Q.4: Karmas are lifeless and hence unconscious. How can they be conscious enough to bear specific fruits appropriate to that type of Karma?

Karmas do not have to be conscious of bearing fruits. It is their property that automatically works. If a person consumes poison, the result would be death. For this purpose, poison is not conscious of killing him. It is the inherent property of poison that works. Similarly different types of Karmas have their own respective properties that become effective in their own ways.

 

Q.5: If purity, enlightenment, bliss etc. are the properties of the soul, when did it initially get polluted with Karma?

Worldly soul has been smeared with Karma since time without beginning. It has never been devoid of Karma. Therefore, the question of the soul’s initial bondage with Karma does not arise.

 

Q.6: If the soul has been associated with Karma since the time without beginning, there can never be an end to it. As such the soul can never be devoid of Karma. Then why worry about it?

Though the bondage of Karma is without beginning, it is not the same bondage throughout time. Every Karma has a time limit during which its consequences have to be borne and that Karma sheds off at the end of that time. Meanwhile the soul indulges in new Karma and thereby gets new bondage. If the soul does not indulge in new Karma, it can be devoid of Karma when the consequences of previous Karmas are fully borne and the soul gets disassociated from them. In religious terminology this disassociation is called Nirjarä.

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Punya (Good Deeds)

Why are some people in more desirable situations than the others? Why are some rich while others struggle? Why do some suffer more sickness than others? The answer to such a disparity lies in the understanding of the Punya and the Päp. What are the Punya and the Päp? Punya and Päp are the categories of Karma. Punya karma is earned when our activities are good and comforting to others while a Päp karma is earned when our activities are bad and cause suffering to others. When the Punya karmas mature or give result, they bring happiness and comfort, and when the Päp karmas mature or give results, they bring nothing but suffering and miseries.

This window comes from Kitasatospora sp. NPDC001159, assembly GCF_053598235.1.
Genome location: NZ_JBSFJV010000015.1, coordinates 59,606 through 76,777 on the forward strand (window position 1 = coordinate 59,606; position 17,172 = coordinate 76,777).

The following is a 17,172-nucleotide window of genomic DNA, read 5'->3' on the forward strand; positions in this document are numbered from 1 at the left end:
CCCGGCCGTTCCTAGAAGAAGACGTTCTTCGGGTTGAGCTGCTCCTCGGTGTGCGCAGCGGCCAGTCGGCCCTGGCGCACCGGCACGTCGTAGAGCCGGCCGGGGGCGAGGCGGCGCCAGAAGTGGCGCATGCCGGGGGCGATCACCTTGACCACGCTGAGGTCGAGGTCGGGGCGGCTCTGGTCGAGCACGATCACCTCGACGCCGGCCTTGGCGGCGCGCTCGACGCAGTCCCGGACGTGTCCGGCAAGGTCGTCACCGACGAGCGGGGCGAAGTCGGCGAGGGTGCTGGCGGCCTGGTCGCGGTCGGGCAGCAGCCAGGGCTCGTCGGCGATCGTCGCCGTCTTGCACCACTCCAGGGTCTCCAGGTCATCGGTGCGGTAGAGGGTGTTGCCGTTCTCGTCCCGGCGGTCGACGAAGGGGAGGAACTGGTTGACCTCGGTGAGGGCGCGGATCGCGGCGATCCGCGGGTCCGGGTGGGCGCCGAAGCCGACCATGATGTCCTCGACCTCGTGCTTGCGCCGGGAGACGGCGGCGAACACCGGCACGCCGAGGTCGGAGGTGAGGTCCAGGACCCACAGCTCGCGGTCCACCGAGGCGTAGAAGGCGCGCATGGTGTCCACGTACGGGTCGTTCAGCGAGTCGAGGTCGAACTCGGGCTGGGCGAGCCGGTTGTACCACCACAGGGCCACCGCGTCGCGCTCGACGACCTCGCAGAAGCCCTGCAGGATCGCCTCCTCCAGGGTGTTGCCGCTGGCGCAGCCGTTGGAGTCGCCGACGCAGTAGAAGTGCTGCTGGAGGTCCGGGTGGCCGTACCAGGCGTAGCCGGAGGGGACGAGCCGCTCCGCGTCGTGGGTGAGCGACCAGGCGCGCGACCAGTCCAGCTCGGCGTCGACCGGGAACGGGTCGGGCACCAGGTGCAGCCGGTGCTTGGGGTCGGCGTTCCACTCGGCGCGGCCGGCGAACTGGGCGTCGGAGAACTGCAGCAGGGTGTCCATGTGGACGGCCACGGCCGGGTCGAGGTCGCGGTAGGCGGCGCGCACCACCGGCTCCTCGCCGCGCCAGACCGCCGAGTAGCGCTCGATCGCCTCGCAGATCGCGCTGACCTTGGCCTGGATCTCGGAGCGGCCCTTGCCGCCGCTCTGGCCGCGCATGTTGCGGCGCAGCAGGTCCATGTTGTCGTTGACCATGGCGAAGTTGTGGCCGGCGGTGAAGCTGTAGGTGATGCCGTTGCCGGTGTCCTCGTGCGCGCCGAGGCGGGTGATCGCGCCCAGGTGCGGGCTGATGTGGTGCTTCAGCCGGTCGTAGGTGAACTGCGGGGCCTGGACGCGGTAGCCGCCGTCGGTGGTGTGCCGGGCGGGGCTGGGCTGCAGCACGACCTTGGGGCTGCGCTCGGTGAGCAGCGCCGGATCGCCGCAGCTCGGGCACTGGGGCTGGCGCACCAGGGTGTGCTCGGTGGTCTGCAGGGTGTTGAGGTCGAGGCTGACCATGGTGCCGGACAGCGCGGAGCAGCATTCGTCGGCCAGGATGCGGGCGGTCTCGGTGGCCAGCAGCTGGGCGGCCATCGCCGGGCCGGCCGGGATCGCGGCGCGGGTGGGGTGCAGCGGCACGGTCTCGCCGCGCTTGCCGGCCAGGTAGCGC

Now, it is obvious that what we experience is nothing other than the result of our past actions. Knowing this reminds us that our activities should be wholesome if we want happiness and comfort in life, otherwise we should be ready to suffer unhappiness and discomfort. When talking about activities, people mostly think of physical activities, but we should not forget that verbal expressions, and mental thoughts are also considered activities. For this reason, not only our physical activities have to be pious or wholesome, but our speech and thoughts should also be pure. We should remember that we also accumulate Punya and Päp (karmas) by asking someone else to do something good or bad or by encouraging someone else to do good or bad.